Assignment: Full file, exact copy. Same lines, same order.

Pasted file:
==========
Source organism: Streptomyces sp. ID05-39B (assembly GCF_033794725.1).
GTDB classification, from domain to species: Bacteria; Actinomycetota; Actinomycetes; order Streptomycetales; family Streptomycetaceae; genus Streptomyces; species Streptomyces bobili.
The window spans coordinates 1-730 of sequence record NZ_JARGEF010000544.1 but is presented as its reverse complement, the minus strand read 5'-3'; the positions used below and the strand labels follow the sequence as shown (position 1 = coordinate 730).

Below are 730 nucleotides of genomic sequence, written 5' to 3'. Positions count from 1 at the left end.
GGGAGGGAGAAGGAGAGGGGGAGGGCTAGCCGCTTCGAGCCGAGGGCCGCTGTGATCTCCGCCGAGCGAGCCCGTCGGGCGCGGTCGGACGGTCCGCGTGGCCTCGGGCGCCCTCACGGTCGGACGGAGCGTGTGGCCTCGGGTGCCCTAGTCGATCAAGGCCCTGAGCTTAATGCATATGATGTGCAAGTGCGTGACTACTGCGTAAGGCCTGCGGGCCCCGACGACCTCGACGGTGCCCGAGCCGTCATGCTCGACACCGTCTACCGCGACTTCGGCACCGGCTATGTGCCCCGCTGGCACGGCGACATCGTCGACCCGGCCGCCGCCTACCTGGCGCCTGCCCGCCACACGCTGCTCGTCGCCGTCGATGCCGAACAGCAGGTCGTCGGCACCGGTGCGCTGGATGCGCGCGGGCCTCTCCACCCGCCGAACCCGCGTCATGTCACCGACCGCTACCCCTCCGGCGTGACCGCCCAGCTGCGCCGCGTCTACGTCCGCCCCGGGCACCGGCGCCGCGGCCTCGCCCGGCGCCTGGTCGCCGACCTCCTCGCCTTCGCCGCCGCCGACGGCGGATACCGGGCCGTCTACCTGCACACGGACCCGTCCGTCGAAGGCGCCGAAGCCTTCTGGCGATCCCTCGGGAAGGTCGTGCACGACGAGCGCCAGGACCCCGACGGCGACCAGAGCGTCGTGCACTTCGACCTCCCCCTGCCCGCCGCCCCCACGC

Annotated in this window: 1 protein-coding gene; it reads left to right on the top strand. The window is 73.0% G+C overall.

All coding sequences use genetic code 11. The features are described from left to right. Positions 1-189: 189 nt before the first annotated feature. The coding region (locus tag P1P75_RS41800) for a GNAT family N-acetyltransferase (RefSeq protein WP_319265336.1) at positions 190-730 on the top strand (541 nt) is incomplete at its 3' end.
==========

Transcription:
Source organism: Streptomyces sp. ID05-39B (assembly GCF_033794725.1).
GTDB classification, from domain to species: Bacteria; Actinomycetota; Actinomycetes; order Streptomycetales; family Streptomycetaceae; genus Streptomyces; species Streptomyces bobili.
The window spans coordinates 1-730 of sequence record NZ_JARGEF010000544.1 but is presented as its reverse complement, the minus strand read 5'-3'; the positions used below and the strand labels follow the sequence as shown (position 1 = coordinate 730).

Below are 730 nucleotides of genomic sequence, written 5' to 3'. Positions count from 1 at the left end.
GGGAGGGAGAAGGAGAGGGGGAGGGCTAGCCGCTTCGAGCCGAGGGCCGCTGTGATCTCCGCCGAGCGAGCCCGTCGGGCGCGGTCGGACGGTCCGCGTGGCCTCGGGCGCCCTCACGGTCGGACGGAGCGTGTGGCCTCGGGTGCCCTAGTCGATCAAGGCCCTGAGCTTAATGCATATGATGTGCAAGTGCGTGACTACTGCGTAAGGCCTGCGGGCCCCGACGACCTCGACGGTGCCCGAGCCGTCATGCTCGACACCGTCTACCGCGACTTCGGCACCGGCTATGTGCCCCGCTGGCACGGCGACATCGTCGACCCGGCCGCCGCCTACCTGGCGCCTGCCCGCCACACGCTGCTCGTCGCCGTCGATGCCGAACAGCAGGTCGTCGGCACCGGTGCGCTGGATGCGCGCGGGCCTCTCCACCCGCCGAACCCGCGTCATGTCACCGACCGCTACCCCTCCGGCGTGACCGCCCAGCTGCGCCGCGTCTACGTCCGCCCCGGGCACCGGCGCCGCGGCCTCGCCCGGCGCCTGGTCGCCGACCTCCTCGCCTTCGCCGCCGCCGACGGCGGATACCGGGCCGTCTACCTGCACACGGACCCGTCCGTCGAAGGCGCCGAAGCCTTCTGGCGATCCCTCGGGAAGGTCGTGCACGACGAGCGCCAGGACCCCGACGGCGACCAGAGCGTCGTGCACTTCGACCTCCCCCTGCCCGCCGCCCCCACGC

Annotated in this window: 1 protein-coding gene; it reads left to right on the top strand. The window is 73.0% G+C overall.

All coding sequences use genetic code 11. The features are described from left to right. Positions 1-189: 189 nt before the first annotated feature. The coding region (locus tag P1P75_RS41800) for a GNAT family N-acetyltransferase (RefSeq protein WP_319265336.1) at positions 190-730 on the top strand (541 nt) is incomplete at its 3' end.